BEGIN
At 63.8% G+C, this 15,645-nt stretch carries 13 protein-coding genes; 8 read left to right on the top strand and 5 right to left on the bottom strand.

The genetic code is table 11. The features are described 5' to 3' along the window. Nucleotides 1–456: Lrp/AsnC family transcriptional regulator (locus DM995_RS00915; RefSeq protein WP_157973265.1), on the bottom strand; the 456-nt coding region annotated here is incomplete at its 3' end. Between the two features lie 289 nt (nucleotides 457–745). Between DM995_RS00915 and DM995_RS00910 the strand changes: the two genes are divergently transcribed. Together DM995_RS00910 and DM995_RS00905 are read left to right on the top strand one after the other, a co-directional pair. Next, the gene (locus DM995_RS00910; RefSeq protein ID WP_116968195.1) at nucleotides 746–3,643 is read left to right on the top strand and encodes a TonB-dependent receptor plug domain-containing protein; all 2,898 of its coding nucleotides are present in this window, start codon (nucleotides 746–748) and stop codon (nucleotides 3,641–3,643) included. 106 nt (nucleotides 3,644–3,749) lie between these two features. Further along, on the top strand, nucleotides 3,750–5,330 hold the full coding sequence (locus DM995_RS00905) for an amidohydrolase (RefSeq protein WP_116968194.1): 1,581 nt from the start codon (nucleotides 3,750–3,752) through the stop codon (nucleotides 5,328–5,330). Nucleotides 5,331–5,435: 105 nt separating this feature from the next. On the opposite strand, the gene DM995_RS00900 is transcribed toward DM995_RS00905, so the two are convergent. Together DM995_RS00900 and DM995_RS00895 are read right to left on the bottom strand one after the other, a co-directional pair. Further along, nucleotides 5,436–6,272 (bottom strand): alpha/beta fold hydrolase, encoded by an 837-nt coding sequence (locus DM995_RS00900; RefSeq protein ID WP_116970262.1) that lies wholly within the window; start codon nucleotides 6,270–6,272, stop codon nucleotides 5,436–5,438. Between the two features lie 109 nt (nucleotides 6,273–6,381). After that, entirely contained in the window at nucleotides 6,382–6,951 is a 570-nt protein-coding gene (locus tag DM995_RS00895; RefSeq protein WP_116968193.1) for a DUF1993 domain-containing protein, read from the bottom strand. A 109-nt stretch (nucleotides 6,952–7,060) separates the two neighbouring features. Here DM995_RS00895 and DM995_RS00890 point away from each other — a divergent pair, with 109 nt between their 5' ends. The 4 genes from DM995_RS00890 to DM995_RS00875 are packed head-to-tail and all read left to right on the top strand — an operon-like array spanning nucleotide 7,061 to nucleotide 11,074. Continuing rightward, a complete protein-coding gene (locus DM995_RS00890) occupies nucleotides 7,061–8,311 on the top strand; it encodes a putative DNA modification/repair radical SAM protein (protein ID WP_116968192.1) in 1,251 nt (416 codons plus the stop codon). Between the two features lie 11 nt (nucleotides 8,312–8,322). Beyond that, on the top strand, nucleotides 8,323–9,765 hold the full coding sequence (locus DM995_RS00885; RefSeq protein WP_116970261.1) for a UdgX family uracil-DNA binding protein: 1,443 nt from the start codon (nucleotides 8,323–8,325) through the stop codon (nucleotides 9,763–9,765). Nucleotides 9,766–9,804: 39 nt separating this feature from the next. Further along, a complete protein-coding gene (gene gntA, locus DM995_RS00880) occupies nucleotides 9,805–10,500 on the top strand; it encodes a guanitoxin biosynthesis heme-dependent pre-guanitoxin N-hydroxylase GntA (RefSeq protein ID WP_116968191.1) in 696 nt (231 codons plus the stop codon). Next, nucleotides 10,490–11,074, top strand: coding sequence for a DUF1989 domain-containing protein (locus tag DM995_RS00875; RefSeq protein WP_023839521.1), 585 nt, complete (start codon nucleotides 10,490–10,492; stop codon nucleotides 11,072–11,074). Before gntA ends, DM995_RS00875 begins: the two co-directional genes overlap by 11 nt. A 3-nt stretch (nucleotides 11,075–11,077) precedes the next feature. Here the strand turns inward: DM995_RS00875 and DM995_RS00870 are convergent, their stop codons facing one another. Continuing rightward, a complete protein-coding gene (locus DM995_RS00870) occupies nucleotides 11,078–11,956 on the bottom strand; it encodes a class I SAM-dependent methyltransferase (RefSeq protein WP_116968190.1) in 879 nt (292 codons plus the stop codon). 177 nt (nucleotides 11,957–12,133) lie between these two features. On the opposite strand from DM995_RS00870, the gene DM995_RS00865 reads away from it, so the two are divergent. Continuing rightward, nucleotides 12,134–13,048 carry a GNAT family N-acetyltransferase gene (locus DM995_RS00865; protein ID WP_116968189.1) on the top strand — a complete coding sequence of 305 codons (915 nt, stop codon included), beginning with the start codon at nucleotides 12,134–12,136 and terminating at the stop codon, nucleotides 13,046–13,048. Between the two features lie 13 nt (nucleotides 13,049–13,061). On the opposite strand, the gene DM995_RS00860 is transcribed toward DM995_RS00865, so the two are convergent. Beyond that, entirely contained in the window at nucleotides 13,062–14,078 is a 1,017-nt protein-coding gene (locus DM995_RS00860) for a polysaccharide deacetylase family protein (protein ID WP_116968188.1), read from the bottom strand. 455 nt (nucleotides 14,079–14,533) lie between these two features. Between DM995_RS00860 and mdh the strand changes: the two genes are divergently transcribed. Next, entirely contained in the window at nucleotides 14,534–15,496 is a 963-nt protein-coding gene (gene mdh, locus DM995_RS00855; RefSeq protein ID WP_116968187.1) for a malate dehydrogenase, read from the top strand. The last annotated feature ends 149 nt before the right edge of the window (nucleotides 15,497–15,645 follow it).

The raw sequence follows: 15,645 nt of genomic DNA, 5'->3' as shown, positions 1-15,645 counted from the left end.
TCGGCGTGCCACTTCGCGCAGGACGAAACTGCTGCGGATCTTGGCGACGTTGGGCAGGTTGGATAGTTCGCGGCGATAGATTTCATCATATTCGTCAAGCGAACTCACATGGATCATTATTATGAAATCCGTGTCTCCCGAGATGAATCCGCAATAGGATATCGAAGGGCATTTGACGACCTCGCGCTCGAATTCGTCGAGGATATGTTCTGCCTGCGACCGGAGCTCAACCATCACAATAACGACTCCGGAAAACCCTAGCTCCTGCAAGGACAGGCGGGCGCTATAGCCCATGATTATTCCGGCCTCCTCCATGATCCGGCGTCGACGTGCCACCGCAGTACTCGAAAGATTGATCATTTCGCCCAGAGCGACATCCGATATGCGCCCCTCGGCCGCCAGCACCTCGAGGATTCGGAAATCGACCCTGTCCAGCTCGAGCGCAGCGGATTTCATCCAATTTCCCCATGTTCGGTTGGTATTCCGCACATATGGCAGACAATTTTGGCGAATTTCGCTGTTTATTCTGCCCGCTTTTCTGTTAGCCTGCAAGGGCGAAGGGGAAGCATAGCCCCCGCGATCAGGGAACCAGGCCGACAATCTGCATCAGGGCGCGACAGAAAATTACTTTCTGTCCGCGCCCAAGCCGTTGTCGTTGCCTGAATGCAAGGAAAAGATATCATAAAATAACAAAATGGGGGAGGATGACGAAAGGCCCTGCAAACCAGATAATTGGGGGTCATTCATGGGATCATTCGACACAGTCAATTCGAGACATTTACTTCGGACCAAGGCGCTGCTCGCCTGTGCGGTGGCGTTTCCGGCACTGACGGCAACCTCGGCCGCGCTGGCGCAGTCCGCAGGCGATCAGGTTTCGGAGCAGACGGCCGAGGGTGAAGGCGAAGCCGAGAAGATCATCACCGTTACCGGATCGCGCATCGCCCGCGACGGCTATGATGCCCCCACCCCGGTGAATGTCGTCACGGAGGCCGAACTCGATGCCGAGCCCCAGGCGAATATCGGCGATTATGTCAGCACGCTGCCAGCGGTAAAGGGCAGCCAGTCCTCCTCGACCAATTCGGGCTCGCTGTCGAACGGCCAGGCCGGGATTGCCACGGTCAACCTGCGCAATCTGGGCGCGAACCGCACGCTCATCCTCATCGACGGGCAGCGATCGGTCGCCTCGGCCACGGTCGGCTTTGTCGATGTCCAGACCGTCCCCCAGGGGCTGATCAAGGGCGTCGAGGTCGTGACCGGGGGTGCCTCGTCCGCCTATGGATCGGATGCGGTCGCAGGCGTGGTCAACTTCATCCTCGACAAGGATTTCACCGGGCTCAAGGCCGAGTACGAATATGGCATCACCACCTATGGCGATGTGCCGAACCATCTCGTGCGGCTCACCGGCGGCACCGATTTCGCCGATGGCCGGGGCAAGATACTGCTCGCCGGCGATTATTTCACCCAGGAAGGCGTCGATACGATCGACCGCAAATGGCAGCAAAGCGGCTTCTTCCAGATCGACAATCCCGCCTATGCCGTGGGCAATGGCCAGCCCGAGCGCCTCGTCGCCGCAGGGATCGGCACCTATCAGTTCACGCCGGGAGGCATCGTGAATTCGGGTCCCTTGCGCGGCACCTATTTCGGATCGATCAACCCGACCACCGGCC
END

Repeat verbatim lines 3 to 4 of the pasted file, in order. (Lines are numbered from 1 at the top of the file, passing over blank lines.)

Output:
The raw sequence follows: 15,645 nt of genomic DNA, 5'->3' as shown, positions 1-15,645 counted from the left end.
TCGGCGTGCCACTTCGCGCAGGACGAAACTGCTGCGGATCTTGGCGACGTTGGGCAGGTTGGATAGTTCGCGGCGATAGATTTCATCATATTCGTCAAGCGAACTCACATGGATCATTATTATGAAATCCGTGTCTCCCGAGATGAATCCGCAATAGGATATCGAAGGGCATTTGACGACCTCGCGCTCGAATTCGTCGAGGATATGTTCTGCCTGCGACCGGAGCTCAACCATCACAATAACGACTCCGGAAAACCCTAGCTCCTGCAAGGACAGGCGGGCGCTATAGCCCATGATTATTCCGGCCTCCTCCATGATCCGGCGTCGACGTGCCACCGCAGTACTCGAAAGATTGATCATTTCGCCCAGAGCGACATCCGATATGCGCCCCTCGGCCGCCAGCACCTCGAGGATTCGGAAATCGACCCTGTCCAGCTCGAGCGCAGCGGATTTCATCCAATTTCCCCATGTTCGGTTGGTATTCCGCACATATGGCAGACAATTTTGGCGAATTTCGCTGTTTATTCTGCCCGCTTTTCTGTTAGCCTGCAAGGGCGAAGGGGAAGCATAGCCCCCGCGATCAGGGAACCAGGCCGACAATCTGCATCAGGGCGCGACAGAAAATTACTTTCTGTCCGCGCCCAAGCCGTTGTCGTTGCCTGAATGCAAGGAAAAGATATCATAAAATAACAAAATGGGGGAGGATGACGAAAGGCCCTGCAAACCAGATAATTGGGGGTCATTCATGGGATCATTCGACACAGTCAATTCGAGACATTTACTTCGGACCAAGGCGCTGCTCGCCTGTGCGGTGGCGTTTCCGGCACTGACGGCAACCTCGGCCGCGCTGGCGCAGTCCGCAGGCGATCAGGTTTCGGAGCAGACGGCCGAGGGTGAAGGCGAAGCCGAGAAGATCATCACCGTTACCGGATCGCGCATCGCCCGCGACGGCTATGATGCCCCCACCCCGGTGAATGTCGTCACGGAGGCCGAACTCGATGCCGAGCCCCAGGCGAATATCGGCGATTATGTCAGCACGCTGCCAGCGGTAAAGGGCAGCCAGTCCTCCTCGACCAATTCGGGCTCGCTGTCGAACGGCCAGGCCGGGATTGCCACGGTCAACCTGCGCAATCTGGGCGCGAACCGCACGCTCATCCTCATCGACGGGCAGCGATCGGTCGCCTCGGCCACGGTCGGCTTTGTCGATGTCCAGACCGTCCCCCAGGGGCTGATCAAGGGCGTCGAGGTCGTGACCGGGGGTGCCTCGTCCGCCTATGGATCGGATGCGGTCGCAGGCGTGGTCAACTTCATCCTCGACAAGGATTTCACCGGGCTCAAGGCCGAGTACGAATATGGCATCACCACCTATGGCGATGTGCCGAACCATCTCGTGCGGCTCACCGGCGGCACCGATTTCGCCGATGGCCGGGGCAAGATACTGCTCGCCGGCGATTATTTCACCCAGGAAGGCGTCGATACGATCGACCGCAAATGGCAGCAAAGCGGCTTCTTCCAGATCGACAATCCCGCCTATGCCGTGGGCAATGGCCAGCCCGAGCGCCTCGTCGCCGCAGGGATCGGCACCTATCAGTTCACGCCGGGAGGCATCGTGAATTCGGGTCCCTTGCGCGGCACCTATTTCGGATCGATCAACCCGACCACCGGCC